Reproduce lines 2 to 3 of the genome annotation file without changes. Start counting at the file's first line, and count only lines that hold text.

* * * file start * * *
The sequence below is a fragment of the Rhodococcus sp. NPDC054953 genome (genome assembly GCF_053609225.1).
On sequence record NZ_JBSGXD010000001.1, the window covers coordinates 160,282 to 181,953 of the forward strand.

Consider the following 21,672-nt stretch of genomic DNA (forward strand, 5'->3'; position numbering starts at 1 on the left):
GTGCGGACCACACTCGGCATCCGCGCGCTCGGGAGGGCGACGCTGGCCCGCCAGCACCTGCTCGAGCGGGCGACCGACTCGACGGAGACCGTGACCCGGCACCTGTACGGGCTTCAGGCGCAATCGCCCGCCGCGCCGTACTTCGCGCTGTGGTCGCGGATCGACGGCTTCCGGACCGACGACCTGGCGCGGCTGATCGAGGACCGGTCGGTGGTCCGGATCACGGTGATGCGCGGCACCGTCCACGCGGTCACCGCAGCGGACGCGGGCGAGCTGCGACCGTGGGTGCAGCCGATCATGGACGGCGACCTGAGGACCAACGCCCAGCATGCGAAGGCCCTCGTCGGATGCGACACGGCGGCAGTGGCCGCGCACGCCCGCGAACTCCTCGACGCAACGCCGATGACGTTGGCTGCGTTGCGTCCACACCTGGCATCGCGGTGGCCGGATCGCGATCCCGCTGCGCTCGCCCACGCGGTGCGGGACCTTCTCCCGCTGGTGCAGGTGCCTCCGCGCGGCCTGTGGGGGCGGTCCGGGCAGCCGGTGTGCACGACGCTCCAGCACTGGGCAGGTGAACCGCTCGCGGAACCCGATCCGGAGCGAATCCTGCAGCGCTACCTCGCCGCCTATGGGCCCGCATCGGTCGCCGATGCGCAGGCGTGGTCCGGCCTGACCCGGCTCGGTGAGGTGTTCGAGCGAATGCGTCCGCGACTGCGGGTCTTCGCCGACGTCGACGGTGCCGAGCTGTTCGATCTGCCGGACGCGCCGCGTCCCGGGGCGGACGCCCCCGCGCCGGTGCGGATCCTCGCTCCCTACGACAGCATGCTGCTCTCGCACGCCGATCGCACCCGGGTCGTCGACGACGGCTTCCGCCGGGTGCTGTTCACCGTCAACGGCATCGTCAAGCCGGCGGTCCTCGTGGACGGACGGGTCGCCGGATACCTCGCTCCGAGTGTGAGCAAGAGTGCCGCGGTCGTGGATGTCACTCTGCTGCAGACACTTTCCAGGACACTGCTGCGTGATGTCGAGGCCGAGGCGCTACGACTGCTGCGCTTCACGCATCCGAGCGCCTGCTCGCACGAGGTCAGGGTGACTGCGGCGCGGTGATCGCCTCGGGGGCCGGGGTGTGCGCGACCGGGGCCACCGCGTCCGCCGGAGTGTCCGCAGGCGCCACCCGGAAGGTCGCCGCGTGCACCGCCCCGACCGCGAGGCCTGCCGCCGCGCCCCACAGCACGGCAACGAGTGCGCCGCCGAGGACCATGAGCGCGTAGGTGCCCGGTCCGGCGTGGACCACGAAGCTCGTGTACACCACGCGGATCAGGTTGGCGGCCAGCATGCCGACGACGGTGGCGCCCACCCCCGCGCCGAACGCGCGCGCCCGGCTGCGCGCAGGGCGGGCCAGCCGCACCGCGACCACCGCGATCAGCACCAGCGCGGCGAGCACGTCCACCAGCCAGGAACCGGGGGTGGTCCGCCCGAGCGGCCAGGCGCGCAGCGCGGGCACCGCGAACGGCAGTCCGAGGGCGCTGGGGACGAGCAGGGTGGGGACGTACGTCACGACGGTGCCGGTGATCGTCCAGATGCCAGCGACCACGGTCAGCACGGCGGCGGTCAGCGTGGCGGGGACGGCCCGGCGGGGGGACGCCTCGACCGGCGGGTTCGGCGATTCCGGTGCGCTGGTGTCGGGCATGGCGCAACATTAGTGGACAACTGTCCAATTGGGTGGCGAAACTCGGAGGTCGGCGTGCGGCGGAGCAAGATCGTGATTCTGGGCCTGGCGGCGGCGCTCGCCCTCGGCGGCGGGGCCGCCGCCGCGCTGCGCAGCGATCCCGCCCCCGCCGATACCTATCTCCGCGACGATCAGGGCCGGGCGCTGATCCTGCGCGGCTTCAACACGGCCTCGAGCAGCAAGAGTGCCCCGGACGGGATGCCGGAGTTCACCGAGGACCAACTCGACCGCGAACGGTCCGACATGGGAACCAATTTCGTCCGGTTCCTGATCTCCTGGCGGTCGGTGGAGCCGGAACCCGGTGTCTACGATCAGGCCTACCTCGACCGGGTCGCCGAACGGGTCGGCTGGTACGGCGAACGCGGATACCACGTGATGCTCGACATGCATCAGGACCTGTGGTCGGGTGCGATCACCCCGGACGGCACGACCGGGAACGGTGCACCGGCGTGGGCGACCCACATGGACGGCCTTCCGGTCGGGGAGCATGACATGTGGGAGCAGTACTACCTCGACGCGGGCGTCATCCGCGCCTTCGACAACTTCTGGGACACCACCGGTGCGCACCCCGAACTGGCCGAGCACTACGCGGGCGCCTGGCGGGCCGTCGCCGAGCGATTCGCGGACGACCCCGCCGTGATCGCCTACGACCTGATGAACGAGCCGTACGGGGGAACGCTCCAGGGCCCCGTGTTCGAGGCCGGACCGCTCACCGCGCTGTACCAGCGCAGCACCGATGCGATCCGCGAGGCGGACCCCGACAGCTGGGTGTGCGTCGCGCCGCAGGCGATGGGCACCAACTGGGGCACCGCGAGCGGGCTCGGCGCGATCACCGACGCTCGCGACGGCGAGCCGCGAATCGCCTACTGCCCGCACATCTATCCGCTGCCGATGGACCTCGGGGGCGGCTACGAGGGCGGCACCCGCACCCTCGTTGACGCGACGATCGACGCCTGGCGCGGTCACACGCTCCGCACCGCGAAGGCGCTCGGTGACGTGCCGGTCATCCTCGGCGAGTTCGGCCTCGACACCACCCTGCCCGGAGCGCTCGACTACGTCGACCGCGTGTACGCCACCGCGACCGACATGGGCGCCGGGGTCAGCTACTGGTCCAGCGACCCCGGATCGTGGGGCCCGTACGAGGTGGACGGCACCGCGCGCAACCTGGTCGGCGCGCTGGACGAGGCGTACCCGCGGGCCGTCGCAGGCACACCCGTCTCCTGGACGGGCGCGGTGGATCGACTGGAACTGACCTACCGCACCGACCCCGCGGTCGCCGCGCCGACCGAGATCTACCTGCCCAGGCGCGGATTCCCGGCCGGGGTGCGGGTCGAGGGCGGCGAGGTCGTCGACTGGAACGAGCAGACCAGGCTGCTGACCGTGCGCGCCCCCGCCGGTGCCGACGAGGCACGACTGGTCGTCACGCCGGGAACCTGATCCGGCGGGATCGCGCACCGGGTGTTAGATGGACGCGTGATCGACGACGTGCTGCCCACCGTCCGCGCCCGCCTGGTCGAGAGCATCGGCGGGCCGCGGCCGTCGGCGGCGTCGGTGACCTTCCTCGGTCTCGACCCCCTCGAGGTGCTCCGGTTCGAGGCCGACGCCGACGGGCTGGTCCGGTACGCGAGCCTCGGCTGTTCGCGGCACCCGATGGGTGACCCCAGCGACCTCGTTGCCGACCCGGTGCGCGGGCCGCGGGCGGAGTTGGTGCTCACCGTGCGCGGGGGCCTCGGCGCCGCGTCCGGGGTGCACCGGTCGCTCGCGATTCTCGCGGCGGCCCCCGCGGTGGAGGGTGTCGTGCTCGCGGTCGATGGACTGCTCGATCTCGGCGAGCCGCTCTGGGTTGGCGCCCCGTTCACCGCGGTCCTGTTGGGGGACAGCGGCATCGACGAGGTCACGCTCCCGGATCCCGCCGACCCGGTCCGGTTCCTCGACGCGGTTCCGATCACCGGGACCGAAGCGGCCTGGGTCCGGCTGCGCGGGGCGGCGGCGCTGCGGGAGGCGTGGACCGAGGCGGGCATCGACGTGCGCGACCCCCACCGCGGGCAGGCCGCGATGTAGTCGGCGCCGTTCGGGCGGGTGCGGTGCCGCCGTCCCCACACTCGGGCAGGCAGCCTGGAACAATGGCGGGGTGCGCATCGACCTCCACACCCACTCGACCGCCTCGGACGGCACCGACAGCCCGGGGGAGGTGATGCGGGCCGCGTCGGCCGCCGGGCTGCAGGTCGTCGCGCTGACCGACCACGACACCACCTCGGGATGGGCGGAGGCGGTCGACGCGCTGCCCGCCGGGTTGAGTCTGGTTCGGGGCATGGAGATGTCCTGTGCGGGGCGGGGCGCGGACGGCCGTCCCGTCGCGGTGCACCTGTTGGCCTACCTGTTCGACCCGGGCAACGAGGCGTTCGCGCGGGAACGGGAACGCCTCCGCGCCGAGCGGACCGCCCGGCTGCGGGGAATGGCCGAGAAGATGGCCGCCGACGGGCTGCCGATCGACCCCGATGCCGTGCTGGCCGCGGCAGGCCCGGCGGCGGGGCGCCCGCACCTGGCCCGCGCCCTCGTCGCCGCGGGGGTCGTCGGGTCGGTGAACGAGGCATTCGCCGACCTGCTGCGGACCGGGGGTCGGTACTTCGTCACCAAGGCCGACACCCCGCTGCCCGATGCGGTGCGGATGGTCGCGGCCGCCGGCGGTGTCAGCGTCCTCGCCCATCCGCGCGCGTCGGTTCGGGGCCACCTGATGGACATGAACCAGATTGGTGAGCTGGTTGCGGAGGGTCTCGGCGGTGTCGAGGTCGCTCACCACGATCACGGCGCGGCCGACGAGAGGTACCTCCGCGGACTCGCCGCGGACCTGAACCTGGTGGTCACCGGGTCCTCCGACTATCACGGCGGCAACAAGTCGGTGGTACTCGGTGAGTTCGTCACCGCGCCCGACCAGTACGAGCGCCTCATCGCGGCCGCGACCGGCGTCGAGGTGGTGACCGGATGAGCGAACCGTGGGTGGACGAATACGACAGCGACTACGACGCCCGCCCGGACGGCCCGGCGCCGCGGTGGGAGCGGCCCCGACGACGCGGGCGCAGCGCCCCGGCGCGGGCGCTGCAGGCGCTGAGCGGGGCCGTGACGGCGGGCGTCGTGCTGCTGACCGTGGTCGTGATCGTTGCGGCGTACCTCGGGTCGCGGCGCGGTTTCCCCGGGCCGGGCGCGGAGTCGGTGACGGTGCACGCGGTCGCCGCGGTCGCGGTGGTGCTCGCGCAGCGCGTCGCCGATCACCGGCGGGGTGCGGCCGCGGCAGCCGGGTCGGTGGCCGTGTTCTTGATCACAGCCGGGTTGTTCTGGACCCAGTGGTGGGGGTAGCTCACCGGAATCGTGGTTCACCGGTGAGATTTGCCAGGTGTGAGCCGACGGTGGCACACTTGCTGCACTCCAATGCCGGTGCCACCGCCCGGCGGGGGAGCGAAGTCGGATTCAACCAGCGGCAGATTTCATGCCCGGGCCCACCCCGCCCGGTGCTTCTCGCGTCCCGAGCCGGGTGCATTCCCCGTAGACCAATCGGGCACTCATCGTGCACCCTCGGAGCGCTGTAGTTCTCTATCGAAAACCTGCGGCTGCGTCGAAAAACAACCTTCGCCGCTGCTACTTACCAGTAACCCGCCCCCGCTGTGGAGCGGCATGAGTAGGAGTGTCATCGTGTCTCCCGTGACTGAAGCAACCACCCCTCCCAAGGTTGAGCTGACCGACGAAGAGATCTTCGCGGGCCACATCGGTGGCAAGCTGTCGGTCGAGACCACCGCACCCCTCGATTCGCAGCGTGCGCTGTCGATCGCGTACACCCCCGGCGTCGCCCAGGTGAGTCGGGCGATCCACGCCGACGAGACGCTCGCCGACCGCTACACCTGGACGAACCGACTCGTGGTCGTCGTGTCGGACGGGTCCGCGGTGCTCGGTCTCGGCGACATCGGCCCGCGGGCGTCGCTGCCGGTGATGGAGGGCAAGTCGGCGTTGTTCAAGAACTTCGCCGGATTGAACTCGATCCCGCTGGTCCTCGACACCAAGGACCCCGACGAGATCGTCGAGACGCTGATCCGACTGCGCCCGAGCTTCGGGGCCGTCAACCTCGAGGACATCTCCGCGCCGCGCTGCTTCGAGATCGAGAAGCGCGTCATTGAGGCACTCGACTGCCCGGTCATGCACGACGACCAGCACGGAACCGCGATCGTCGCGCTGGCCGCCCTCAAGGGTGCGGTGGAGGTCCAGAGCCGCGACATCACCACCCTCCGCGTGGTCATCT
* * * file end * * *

On sequence record NZ_JBSGXD010000001.1, the window covers coordinates 160,282 to 181,953 of the forward strand.

Consider the following 21,672-nt stretch of genomic DNA (forward strand, 5'->3'; position numbering starts at 1 on the left):